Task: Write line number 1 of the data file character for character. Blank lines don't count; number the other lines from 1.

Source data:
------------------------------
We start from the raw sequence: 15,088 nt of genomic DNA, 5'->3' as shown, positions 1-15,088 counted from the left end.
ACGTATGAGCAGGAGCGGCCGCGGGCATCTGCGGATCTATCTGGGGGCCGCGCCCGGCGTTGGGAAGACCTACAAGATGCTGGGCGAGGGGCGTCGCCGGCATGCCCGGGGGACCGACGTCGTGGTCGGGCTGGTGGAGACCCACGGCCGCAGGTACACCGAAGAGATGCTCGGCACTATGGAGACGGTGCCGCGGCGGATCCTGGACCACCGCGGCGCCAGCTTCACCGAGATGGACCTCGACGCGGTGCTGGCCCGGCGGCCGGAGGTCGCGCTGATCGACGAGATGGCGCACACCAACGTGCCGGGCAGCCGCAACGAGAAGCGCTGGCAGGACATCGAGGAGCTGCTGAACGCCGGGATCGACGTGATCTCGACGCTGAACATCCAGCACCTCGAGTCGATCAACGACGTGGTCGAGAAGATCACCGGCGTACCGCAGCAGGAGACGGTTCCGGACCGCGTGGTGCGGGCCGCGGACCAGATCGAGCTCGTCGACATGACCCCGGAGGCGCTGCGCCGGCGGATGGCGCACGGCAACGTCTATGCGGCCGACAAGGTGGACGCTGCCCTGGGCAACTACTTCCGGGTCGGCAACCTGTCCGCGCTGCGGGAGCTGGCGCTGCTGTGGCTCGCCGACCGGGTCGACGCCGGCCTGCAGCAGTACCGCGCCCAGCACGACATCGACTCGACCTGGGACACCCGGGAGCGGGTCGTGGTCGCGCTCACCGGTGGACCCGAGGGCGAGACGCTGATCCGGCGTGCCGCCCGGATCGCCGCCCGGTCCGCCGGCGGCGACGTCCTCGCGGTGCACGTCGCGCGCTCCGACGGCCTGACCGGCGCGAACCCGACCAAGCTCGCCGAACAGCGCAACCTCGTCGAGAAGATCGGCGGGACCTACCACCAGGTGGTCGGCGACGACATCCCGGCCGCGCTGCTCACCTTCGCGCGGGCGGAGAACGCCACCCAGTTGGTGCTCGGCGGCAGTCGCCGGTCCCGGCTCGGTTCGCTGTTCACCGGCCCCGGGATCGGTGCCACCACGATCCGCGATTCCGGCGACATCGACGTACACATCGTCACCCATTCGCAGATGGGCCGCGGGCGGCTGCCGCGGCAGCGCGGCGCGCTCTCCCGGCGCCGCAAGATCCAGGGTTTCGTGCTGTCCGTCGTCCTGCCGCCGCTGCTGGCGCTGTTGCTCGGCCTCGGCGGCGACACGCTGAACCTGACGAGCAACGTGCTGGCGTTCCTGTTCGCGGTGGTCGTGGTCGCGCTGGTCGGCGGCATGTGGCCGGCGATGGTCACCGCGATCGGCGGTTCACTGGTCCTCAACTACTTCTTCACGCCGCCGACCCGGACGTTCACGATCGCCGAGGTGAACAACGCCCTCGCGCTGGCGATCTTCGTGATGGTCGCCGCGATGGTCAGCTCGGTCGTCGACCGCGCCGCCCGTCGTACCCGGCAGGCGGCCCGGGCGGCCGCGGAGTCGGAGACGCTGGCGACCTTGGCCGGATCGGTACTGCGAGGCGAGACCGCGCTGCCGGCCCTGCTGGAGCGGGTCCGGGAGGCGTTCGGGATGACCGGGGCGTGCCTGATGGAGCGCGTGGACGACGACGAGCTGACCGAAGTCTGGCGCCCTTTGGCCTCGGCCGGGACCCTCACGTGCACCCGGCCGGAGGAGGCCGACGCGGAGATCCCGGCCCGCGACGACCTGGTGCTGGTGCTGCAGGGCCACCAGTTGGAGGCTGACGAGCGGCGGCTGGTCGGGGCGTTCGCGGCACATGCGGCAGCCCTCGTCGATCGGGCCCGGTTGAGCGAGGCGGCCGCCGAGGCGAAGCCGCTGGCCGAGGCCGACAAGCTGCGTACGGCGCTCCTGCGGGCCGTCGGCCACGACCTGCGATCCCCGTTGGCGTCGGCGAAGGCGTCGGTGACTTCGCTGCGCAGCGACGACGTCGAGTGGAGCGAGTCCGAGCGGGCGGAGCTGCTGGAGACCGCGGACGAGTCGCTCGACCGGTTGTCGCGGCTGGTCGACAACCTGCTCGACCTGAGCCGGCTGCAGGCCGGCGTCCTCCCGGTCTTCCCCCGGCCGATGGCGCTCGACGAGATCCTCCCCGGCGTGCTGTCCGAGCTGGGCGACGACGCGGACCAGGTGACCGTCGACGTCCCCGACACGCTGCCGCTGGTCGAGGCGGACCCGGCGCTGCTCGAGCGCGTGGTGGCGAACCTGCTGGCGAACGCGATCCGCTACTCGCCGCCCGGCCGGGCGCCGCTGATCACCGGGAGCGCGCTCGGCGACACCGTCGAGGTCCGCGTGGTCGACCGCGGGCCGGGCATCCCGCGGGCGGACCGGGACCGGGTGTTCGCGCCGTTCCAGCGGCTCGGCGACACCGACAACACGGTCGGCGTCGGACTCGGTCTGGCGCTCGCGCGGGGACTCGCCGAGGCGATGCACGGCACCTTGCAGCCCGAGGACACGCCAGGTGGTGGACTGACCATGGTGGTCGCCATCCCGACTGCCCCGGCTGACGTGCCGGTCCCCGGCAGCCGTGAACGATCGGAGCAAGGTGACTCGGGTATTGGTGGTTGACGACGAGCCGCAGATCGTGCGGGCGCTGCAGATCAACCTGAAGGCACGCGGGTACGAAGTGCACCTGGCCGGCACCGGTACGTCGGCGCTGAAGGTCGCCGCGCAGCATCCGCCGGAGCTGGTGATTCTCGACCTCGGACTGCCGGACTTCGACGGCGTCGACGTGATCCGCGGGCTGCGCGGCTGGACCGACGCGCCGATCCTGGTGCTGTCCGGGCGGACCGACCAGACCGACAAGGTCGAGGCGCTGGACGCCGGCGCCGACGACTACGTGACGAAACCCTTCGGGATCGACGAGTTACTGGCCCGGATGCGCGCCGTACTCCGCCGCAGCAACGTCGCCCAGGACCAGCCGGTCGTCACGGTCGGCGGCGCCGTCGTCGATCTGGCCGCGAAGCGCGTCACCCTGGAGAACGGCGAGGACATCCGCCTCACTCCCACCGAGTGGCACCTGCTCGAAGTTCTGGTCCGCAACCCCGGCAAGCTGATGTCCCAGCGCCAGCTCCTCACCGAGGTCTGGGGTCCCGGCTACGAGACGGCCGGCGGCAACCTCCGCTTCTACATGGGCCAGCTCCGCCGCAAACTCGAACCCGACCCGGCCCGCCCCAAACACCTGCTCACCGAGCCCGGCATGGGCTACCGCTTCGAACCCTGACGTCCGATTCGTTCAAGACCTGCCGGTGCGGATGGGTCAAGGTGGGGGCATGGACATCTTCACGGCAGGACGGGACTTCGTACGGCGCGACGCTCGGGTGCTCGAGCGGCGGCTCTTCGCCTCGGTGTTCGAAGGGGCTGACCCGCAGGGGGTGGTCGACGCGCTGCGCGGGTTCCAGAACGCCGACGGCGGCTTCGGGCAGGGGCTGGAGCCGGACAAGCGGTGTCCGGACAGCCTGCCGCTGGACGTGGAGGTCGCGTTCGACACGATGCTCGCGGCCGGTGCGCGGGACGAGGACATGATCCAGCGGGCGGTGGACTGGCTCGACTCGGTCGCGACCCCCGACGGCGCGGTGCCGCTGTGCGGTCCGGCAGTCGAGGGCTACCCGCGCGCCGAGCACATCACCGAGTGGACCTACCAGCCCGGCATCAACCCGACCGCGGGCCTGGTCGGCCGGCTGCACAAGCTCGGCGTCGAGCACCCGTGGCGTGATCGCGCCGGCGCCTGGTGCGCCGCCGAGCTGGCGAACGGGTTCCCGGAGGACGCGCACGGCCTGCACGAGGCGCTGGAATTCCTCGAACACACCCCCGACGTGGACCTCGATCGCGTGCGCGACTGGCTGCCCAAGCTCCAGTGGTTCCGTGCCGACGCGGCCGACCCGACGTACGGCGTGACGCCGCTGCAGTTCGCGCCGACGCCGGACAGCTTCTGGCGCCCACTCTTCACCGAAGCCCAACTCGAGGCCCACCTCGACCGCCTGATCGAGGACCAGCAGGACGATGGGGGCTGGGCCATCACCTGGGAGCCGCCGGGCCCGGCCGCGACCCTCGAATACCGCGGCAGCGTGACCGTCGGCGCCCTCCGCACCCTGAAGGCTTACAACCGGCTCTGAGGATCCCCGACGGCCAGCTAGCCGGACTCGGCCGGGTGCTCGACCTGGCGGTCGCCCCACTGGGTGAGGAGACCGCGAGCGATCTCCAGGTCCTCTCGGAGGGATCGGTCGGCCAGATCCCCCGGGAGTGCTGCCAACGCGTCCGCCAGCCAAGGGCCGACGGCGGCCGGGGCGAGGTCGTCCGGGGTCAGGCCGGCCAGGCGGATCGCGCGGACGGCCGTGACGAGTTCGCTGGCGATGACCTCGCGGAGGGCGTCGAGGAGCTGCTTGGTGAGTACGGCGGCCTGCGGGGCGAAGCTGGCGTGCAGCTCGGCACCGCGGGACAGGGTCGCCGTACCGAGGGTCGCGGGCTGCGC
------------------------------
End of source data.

We start from the raw sequence: 15,088 nt of genomic DNA, 5'->3' as shown, positions 1-15,088 counted from the left end.